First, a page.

Augmented Reality (AR) has become a more common tool for businesses, museums, classrooms, and other groups to use because of its simplicity. With its larger use, the AR market is growing significantly. As of 2020, the global AR market was worth $4.6 billion and is predicted to reach $97.76 billion by 2028. That giant leap in market worth has got many investors excited about the top AR companies as well as what this technology can do. Because AR uses digital overlays to mix reality with virtual aspects, its applications are nearly endless, from companies developing AR animations for products, to classrooms using this technology to better engage students. While augmented reality overlays may seem like magic, the design behind this technology is rather complicated, yet provides flexibility for different types of digital creations.
How Do Augmented Reality Overlays Work?
In order for something to be considered an augmented reality, there must be graphics, sounds, or other sensations superimposed over a view of reality in real-time. To do this, many AR companies use smartphones or AR glasses to project graphics or animations onto a user’s view. For example, the popular game Pokémon Go uses a smartphone to create an augmented reality where users can get digital prizes by moving through real spaces. To create an AR experience like Pokémon Go, designers need a camera and a device with AR software, like a smartphone. Using the camera, the AR software can create a video stream that identifies a specific physical object and overlays the graphics onto that object. In order to add the graphics, the smartphone accesses a “digital twin” of the physical object, stored in the cloud. The digital twin is the virtual rendering of a physical object, and can therefore be virtually manipulated to create a specific AR experience.
Using the digital twin, the AR software can retrieve and analyze information about the physical object. This then allows the AR software to superimpose the digital twin on the physical object. From there, the user can interact with the AR experience, sending controls to the software via the cloud, allowing the software to adapt. This back and forth continues for the entire experience, allowing for a user to run through a comprehensive digital journey in the overlay.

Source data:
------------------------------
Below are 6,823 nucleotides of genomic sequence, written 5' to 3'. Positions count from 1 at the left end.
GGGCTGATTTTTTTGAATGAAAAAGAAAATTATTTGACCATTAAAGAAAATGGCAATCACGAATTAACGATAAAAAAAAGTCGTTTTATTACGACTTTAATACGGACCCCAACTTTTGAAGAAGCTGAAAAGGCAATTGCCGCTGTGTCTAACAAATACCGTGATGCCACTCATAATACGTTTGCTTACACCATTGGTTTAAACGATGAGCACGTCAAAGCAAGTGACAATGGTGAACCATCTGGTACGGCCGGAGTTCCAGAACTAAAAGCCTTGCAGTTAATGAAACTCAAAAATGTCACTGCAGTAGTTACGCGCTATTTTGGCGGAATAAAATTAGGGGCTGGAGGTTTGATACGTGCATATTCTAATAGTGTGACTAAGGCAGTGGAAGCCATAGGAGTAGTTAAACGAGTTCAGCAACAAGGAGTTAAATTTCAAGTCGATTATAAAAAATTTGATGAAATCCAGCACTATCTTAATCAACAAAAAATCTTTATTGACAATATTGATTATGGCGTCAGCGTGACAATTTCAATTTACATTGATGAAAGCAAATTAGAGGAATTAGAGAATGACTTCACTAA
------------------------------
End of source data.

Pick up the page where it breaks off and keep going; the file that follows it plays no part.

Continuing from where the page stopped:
What are the Different Types of Augmented Reality Overlays?
Because of its many applications, there are a few different types of augmented reality overlays. Two of the most common are the table-top AR and product-overlay AR. The product-overlay AR was described above, as a digital 3D twin that is overlaid onto a physical object, for example, a virtual X-ray of a human chest with a beating heart may be placed over an individual’s chest. In contrast, table-top AR does not need a physical object to overlay on but instead is merely a virtual 3D model, such as a car or house’s floorplan. Both of these types of AR have their benefits, as many companies use each type to enhance product marketing, improve sales pitches, or better analyze product design. Other organizations, such as schools, may also use both types of overlays to teach students subjects like the solar system or the oceans without having to travel to either of those locations. Because of the flexibility of the AR software, schools are already finding it to be a cost-effective option for virtual lessons, cutting down on the costs for field trips while continuing to engage student interest.
Because AR is designed to blur reality and virtual reality, it should not be fully immersive (unlike virtual reality). As the augmented reality overlays easily and cheaply allow this blurring to happen, it will be no surprise to see little design change in the AR software. What will change however is how big the AR market becomes, as more industries realize its benefits and want to leverage them for bigger successes.